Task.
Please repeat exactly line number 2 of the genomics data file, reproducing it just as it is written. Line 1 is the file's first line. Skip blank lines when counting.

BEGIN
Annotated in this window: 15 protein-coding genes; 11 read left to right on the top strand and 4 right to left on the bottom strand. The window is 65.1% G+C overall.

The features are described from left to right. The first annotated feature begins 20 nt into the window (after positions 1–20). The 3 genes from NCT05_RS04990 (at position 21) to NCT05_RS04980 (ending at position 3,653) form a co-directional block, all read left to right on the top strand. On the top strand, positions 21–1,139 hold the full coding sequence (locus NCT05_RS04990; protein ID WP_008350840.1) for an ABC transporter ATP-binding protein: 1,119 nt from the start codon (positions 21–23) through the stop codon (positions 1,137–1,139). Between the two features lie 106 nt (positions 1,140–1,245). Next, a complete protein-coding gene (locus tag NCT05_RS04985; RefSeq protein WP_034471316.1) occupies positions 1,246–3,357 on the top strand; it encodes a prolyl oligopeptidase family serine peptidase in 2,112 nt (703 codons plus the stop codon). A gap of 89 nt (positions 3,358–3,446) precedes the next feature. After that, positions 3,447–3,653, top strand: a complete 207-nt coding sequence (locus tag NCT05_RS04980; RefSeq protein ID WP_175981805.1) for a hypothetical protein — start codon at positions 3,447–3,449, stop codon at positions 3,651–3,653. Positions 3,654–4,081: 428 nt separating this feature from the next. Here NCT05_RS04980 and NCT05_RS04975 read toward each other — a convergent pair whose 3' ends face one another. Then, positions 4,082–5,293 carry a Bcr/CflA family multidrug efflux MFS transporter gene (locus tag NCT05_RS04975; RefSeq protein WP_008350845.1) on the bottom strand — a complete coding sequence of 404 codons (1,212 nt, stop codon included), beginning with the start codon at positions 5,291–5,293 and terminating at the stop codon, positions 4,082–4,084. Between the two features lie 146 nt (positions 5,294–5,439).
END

The features are described from left to right. The first annotated feature begins 20 nt into the window (after positions 1–20). The 3 genes from NCT05_RS04990 (at position 21) to NCT05_RS04980 (ending at position 3,653) form a co-directional block, all read left to right on the top strand. On the top strand, positions 21–1,139 hold the full coding sequence (locus NCT05_RS04990; protein ID WP_008350840.1) for an ABC transporter ATP-binding protein: 1,119 nt from the start codon (positions 21–23) through the stop codon (positions 1,137–1,139). Between the two features lie 106 nt (positions 1,140–1,245). Next, a complete protein-coding gene (locus tag NCT05_RS04985; RefSeq protein WP_034471316.1) occupies positions 1,246–3,357 on the top strand; it encodes a prolyl oligopeptidase family serine peptidase in 2,112 nt (703 codons plus the stop codon). A gap of 89 nt (positions 3,358–3,446) precedes the next feature. After that, positions 3,447–3,653, top strand: a complete 207-nt coding sequence (locus tag NCT05_RS04980; RefSeq protein ID WP_175981805.1) for a hypothetical protein — start codon at positions 3,447–3,449, stop codon at positions 3,651–3,653. Positions 3,654–4,081: 428 nt separating this feature from the next. Here NCT05_RS04980 and NCT05_RS04975 read toward each other — a convergent pair whose 3' ends face one another. Then, positions 4,082–5,293 carry a Bcr/CflA family multidrug efflux MFS transporter gene (locus tag NCT05_RS04975; RefSeq protein WP_008350845.1) on the bottom strand — a complete coding sequence of 404 codons (1,212 nt, stop codon included), beginning with the start codon at positions 5,291–5,293 and terminating at the stop codon, positions 4,082–4,084. Between the two features lie 146 nt (positions 5,294–5,439).